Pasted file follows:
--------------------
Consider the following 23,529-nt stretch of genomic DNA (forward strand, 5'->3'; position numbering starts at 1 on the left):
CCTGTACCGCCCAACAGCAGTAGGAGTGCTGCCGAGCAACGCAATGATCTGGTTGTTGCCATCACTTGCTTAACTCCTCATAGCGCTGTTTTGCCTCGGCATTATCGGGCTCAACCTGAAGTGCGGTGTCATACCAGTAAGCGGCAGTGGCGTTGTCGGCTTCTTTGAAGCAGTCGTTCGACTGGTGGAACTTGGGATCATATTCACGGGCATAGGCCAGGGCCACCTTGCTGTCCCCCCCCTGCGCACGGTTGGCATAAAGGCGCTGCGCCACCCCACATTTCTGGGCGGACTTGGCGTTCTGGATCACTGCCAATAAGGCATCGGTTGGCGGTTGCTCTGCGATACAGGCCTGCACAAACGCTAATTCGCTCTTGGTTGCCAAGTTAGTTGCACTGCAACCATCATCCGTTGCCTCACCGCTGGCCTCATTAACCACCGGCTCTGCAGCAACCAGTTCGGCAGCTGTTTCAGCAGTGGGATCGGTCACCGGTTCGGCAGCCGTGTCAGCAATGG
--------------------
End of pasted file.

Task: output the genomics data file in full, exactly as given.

Consider the following 23,529-nt stretch of genomic DNA (forward strand, 5'->3'; position numbering starts at 1 on the left):
CCTGTACCGCCCAACAGCAGTAGGAGTGCTGCCGAGCAACGCAATGATCTGGTTGTTGCCATCACTTGCTTAACTCCTCATAGCGCTGTTTTGCCTCGGCATTATCGGGCTCAACCTGAAGTGCGGTGTCATACCAGTAAGCGGCAGTGGCGTTGTCGGCTTCTTTGAAGCAGTCGTTCGACTGGTGGAACTTGGGATCATATTCACGGGCATAGGCCAGGGCCACCTTGCTGTCCCCCCCCTGCGCACGGTTGGCATAAAGGCGCTGCGCCACCCCACATTTCTGGGCGGACTTGGCGTTCTGGATCACTGCCAATAAGGCATCGGTTGGCGGTTGCTCTGCGATACAGGCCTGCACAAACGCTAATTCGCTCTTGGTTGCCAAGTTAGTTGCACTGCAACCATCATCCGTTGCCTCACCGCTGGCCTCATTAACCACCGGCTCTGCAGCAACCAGTTCGGCAGCTGTTTCAGCAGTGGGATCGGTCACCGGTTCGGCAGCCGTGTCAGCAATGG